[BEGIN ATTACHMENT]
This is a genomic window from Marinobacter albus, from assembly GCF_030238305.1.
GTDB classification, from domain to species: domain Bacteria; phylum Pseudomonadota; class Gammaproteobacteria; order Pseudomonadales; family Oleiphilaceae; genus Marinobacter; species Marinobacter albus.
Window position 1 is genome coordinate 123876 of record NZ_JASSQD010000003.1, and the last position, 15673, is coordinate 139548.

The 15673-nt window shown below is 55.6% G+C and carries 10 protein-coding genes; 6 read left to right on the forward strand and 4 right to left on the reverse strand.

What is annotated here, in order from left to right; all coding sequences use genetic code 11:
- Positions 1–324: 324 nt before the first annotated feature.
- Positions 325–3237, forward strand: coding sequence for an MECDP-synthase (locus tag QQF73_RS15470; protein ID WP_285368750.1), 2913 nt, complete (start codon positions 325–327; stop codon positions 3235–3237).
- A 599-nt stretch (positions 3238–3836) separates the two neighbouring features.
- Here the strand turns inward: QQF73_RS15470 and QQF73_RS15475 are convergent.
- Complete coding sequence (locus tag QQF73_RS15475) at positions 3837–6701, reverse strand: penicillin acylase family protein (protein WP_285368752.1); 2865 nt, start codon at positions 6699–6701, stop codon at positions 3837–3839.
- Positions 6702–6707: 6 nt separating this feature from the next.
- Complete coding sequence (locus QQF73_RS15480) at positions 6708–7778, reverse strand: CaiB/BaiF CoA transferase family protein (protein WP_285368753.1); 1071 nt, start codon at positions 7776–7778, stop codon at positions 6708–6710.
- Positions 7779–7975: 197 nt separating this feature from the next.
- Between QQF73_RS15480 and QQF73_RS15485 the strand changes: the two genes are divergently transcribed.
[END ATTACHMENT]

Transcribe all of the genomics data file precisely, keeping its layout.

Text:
This is a genomic window from Marinobacter albus, from assembly GCF_030238305.1.
GTDB classification, from domain to species: domain Bacteria; phylum Pseudomonadota; class Gammaproteobacteria; order Pseudomonadales; family Oleiphilaceae; genus Marinobacter; species Marinobacter albus.
Window position 1 is genome coordinate 123876 of record NZ_JASSQD010000003.1, and the last position, 15673, is coordinate 139548.

The 15673-nt window shown below is 55.6% G+C and carries 10 protein-coding genes; 6 read left to right on the forward strand and 4 right to left on the reverse strand.

What is annotated here, in order from left to right; all coding sequences use genetic code 11:
- Positions 1–324: 324 nt before the first annotated feature.
- Positions 325–3237, forward strand: coding sequence for an MECDP-synthase (locus tag QQF73_RS15470; protein ID WP_285368750.1), 2913 nt, complete (start codon positions 325–327; stop codon positions 3235–3237).
- A 599-nt stretch (positions 3238–3836) separates the two neighbouring features.
- Here the strand turns inward: QQF73_RS15470 and QQF73_RS15475 are convergent.
- Complete coding sequence (locus tag QQF73_RS15475) at positions 3837–6701, reverse strand: penicillin acylase family protein (protein WP_285368752.1); 2865 nt, start codon at positions 6699–6701, stop codon at positions 3837–3839.
- Positions 6702–6707: 6 nt separating this feature from the next.
- Complete coding sequence (locus QQF73_RS15480) at positions 6708–7778, reverse strand: CaiB/BaiF CoA transferase family protein (protein WP_285368753.1); 1071 nt, start codon at positions 7776–7778, stop codon at positions 6708–6710.
- Positions 7779–7975: 197 nt separating this feature from the next.
- Between QQF73_RS15480 and QQF73_RS15485 the strand changes: the two genes are divergently transcribed.